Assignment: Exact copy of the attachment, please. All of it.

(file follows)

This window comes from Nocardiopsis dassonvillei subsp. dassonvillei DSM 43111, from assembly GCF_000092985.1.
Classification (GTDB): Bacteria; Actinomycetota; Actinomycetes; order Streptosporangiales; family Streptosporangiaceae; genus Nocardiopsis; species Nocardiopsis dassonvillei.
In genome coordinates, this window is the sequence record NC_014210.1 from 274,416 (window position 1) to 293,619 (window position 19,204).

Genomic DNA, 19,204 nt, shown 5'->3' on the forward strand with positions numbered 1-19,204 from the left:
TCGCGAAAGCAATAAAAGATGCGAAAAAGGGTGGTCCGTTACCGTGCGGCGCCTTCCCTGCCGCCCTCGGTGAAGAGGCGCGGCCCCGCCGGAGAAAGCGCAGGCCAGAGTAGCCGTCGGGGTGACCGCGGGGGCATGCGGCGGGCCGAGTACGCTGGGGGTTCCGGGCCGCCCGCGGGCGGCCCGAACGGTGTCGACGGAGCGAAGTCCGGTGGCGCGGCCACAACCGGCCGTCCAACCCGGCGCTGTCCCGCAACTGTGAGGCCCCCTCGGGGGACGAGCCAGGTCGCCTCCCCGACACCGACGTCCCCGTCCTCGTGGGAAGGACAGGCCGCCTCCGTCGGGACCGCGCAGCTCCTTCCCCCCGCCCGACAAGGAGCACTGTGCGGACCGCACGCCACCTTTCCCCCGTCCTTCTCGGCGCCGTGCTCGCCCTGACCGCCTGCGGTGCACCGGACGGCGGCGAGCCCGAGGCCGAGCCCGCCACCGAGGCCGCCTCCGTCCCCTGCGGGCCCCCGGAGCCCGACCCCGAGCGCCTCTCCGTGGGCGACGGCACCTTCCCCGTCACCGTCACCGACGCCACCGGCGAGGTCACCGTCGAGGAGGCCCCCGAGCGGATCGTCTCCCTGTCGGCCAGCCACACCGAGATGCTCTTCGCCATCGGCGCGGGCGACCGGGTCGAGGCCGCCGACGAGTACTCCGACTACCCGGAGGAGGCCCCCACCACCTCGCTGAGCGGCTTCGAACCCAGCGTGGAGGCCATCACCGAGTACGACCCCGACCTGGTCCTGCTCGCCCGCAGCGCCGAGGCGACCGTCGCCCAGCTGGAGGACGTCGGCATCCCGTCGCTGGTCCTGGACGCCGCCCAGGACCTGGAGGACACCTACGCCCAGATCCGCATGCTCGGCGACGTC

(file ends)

This window comes from Nocardiopsis dassonvillei subsp. dassonvillei DSM 43111, from assembly GCF_000092985.1.
Classification (GTDB): Bacteria; Actinomycetota; Actinomycetes; order Streptosporangiales; family Streptosporangiaceae; genus Nocardiopsis; species Nocardiopsis dassonvillei.
In genome coordinates, this window is the sequence record NC_014210.1 from 274,416 (window position 1) to 293,619 (window position 19,204).

Genomic DNA, 19,204 nt, shown 5'->3' on the forward strand with positions numbered 1-19,204 from the left:
TCGCGAAAGCAATAAAAGATGCGAAAAAGGGTGGTCCGTTACCGTGCGGCGCCTTCCCTGCCGCCCTCGGTGAAGAGGCGCGGCCCCGCCGGAGAAAGCGCAGGCCAGAGTAGCCGTCGGGGTGACCGCGGGGGCATGCGGCGGGCCGAGTACGCTGGGGGTTCCGGGCCGCCCGCGGGCGGCCCGAACGGTGTCGACGGAGCGAAGTCCGGTGGCGCGGCCACAACCGGCCGTCCAACCCGGCGCTGTCCCGCAACTGTGAGGCCCCCTCGGGGGACGAGCCAGGTCGCCTCCCCGACACCGACGTCCCCGTCCTCGTGGGAAGGACAGGCCGCCTCCGTCGGGACCGCGCAGCTCCTTCCCCCCGCCCGACAAGGAGCACTGTGCGGACCGCACGCCACCTTTCCCCCGTCCTTCTCGGCGCCGTGCTCGCCCTGACCGCCTGCGGTGCACCGGACGGCGGCGAGCCCGAGGCCGAGCCCGCCACCGAGGCCGCCTCCGTCCCCTGCGGGCCCCCGGAGCCCGACCCCGAGCGCCTCTCCGTGGGCGACGGCACCTTCCCCGTCACCGTCACCGACGCCACCGGCGAGGTCACCGTCGAGGAGGCCCCCGAGCGGATCGTCTCCCTGTCGGCCAGCCACACCGAGATGCTCTTCGCCATCGGCGCGGGCGACCGGGTCGAGGCCGCCGACGAGTACTCCGACTACCCGGAGGAGGCCCCCACCACCTCGCTGAGCGGCTTCGAACCCAGCGTGGAGGCCATCACCGAGTACGACCCCGACCTGGTCCTGCTCGCCCGCAGCGCCGAGGCGACCGTCGCCCAGCTGGAGGACGTCGGCATCCCGTCGCTGGTCCTGGACGCCGCCCAGGACCTGGAGGACACCTACGCCCAGATCCGCATGCTCGGCGACGTC